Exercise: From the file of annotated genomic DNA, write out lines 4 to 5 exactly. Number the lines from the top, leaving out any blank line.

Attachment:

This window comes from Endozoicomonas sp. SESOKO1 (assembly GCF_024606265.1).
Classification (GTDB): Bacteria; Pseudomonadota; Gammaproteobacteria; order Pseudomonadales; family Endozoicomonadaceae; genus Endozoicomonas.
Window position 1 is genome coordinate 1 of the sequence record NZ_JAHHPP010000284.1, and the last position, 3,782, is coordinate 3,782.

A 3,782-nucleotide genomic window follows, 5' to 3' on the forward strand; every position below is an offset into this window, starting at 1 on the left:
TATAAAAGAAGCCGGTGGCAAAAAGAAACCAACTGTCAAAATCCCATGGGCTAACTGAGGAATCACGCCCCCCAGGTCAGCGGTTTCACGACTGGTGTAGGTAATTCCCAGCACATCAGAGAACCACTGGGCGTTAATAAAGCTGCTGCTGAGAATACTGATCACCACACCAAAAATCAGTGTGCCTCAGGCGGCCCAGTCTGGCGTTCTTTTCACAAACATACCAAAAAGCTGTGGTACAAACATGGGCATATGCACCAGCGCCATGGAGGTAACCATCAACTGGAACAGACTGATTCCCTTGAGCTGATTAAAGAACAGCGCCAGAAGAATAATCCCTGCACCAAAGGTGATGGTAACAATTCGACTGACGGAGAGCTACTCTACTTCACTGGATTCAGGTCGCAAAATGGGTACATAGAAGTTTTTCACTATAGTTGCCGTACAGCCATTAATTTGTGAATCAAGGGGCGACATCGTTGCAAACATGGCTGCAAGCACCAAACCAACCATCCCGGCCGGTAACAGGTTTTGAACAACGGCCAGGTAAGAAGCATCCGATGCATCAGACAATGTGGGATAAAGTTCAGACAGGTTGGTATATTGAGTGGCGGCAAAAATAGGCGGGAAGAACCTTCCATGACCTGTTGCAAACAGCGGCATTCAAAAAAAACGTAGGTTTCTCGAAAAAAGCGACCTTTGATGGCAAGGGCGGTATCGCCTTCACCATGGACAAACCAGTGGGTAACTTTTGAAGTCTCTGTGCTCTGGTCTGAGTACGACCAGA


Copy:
A 3,782-nucleotide genomic window follows, 5' to 3' on the forward strand; every position below is an offset into this window, starting at 1 on the left:
TATAAAAGAAGCCGGTGGCAAAAAGAAACCAACTGTCAAAATCCCATGGGCTAACTGAGGAATCACGCCCCCCAGGTCAGCGGTTTCACGACTGGTGTAGGTAATTCCCAGCACATCAGAGAACCACTGGGCGTTAATAAAGCTGCTGCTGAGAATACTGATCACCACACCAAAAATCAGTGTGCCTCAGGCGGCCCAGTCTGGCGTTCTTTTCACAAACATACCAAAAAGCTGTGGTACAAACATGGGCATATGCACCAGCGCCATGGAGGTAACCATCAACTGGAACAGACTGATTCCCTTGAGCTGATTAAAGAACAGCGCCAGAAGAATAATCCCTGCACCAAAGGTGATGGTAACAATTCGACTGACGGAGAGCTACTCTACTTCACTGGATTCAGGTCGCAAAATGGGTACATAGAAGTTTTTCACTATAGTTGCCGTACAGCCATTAATTTGTGAATCAAGGGGCGACATCGTTGCAAACATGGCTGCAAGCACCAAACCAACCATCCCGGCCGGTAACAGGTTTTGAACAACGGCCAGGTAAGAAGCATCCGATGCATCAGACAATGTGGGATAAAGTTCAGACAGGTTGGTATATTGAGTGGCGGCAAAAATAGGCGGGAAGAACCTTCCATGACCTGTTGCAAACAGCGGCATTCAAAAAAAACGTAGGTTTCTCGAAAAAAGCGACCTTTGATGGCAAGGGCGGTATCGCCTTCACCATGGACAAACCAGTGGGTAACTTTTGAAGTCTCTGTGCTCTGGTCTGAGTACGACCAGA